MEXICO CITY – A scientific reconstruction of one of the oldest sets of human remains found in the Americas appears to support theories that the first people who came to the hemisphere migrated from a broader area than once thought, researchers say.
Mexico's National Institute of Anthropology and History on Thursday released photos of the reconstructed image of a woman who probably lived on Mexico's Caribbean coast 10,000 to 12,000 years ago. She peeks out of the picture as a short, spry-looking woman with slightly graying hair.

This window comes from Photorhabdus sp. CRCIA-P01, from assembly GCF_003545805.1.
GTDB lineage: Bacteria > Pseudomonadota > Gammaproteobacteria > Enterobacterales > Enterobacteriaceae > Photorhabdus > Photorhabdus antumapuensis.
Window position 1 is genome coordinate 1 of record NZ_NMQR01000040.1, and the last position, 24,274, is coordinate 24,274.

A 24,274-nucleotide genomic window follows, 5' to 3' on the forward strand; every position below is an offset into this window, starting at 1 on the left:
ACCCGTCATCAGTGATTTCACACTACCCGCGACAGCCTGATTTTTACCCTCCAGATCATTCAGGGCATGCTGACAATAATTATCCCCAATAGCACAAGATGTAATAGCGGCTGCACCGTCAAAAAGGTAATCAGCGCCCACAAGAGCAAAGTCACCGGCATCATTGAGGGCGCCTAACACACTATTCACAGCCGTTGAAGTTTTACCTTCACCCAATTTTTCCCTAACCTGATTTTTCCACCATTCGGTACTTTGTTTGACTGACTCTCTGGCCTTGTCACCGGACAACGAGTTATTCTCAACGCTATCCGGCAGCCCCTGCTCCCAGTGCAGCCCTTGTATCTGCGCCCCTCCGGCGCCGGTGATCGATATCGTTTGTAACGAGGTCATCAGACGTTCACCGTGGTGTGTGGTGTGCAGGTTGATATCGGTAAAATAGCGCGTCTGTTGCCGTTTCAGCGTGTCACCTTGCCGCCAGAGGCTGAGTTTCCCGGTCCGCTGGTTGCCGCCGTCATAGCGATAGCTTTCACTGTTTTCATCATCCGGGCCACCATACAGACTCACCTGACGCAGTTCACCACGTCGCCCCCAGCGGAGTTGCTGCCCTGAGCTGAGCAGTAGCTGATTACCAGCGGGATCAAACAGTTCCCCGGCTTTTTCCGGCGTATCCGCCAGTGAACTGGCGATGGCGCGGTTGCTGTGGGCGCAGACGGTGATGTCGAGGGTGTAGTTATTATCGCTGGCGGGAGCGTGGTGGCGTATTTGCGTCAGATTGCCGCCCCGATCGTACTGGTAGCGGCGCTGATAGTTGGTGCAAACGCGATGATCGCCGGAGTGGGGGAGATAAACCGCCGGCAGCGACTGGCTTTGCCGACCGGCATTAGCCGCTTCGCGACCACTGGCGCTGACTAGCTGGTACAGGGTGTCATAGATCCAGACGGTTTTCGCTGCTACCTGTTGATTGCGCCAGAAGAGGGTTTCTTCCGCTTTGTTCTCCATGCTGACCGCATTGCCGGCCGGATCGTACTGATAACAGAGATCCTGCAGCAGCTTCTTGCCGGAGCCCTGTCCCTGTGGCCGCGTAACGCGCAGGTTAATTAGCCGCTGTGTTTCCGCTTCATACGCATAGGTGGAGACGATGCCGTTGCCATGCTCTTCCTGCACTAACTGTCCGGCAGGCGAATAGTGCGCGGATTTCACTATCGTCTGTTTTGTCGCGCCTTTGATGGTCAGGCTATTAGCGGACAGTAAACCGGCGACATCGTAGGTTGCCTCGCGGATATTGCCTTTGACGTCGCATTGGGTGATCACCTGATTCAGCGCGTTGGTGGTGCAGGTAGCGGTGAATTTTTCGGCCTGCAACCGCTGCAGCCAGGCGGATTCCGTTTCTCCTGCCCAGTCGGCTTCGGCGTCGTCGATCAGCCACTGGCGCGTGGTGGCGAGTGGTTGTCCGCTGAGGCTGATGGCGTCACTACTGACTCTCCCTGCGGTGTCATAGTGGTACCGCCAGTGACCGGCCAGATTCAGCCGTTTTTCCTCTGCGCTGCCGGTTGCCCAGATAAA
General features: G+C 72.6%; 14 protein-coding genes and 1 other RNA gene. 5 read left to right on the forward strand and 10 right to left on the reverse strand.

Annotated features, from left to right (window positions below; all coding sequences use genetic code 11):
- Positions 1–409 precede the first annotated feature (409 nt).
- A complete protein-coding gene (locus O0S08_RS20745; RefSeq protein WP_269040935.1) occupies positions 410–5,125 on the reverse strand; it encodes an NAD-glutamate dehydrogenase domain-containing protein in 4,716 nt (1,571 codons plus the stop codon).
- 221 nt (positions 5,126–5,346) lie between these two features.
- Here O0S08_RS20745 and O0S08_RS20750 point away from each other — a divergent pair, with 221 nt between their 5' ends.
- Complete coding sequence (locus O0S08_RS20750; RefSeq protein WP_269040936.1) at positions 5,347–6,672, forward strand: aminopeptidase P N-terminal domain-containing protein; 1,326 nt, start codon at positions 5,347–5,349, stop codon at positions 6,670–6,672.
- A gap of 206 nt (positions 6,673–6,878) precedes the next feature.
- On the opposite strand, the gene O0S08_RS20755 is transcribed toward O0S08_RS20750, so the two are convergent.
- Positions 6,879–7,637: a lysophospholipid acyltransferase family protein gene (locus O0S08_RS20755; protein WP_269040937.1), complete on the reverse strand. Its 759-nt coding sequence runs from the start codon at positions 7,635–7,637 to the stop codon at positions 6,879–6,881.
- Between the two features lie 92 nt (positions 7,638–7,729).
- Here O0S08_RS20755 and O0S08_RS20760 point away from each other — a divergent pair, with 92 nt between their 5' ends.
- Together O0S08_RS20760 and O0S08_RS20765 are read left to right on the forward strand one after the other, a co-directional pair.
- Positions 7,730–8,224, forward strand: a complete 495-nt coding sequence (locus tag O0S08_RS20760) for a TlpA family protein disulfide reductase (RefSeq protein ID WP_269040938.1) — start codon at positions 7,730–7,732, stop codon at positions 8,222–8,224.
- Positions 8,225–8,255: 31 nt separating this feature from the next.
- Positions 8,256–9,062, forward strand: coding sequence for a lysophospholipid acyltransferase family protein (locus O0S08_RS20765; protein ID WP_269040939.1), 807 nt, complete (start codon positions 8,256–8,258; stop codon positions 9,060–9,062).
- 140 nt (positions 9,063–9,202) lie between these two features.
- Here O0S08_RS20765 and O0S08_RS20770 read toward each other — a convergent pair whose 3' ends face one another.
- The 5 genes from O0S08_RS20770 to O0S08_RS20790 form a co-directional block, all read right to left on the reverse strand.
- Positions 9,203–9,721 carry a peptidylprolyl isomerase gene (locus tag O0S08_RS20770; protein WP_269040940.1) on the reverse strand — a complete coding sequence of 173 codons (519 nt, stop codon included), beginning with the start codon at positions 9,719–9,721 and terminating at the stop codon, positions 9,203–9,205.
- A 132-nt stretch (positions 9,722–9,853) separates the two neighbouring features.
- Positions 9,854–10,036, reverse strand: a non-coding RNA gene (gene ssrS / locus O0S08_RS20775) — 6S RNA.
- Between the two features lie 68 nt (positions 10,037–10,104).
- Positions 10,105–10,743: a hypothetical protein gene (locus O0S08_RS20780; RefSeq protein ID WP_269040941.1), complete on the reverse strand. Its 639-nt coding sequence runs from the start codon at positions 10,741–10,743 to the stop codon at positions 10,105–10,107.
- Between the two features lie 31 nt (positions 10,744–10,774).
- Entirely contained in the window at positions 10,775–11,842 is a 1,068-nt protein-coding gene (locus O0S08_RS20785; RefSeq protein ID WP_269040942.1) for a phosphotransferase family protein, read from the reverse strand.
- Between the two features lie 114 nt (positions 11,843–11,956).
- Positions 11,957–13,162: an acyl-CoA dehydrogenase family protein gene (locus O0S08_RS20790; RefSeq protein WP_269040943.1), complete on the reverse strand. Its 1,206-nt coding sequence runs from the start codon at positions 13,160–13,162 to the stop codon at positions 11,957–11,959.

Anthropologists had long believed humans migrated to the Americas in a relatively short period from a limited area in northeast Asia across a temporary land corridor that opened across the Bering Strait during an ice age.
"All of the current genetic evidence points to Northeast Asia as the main source for Native Americans," Malhi said.
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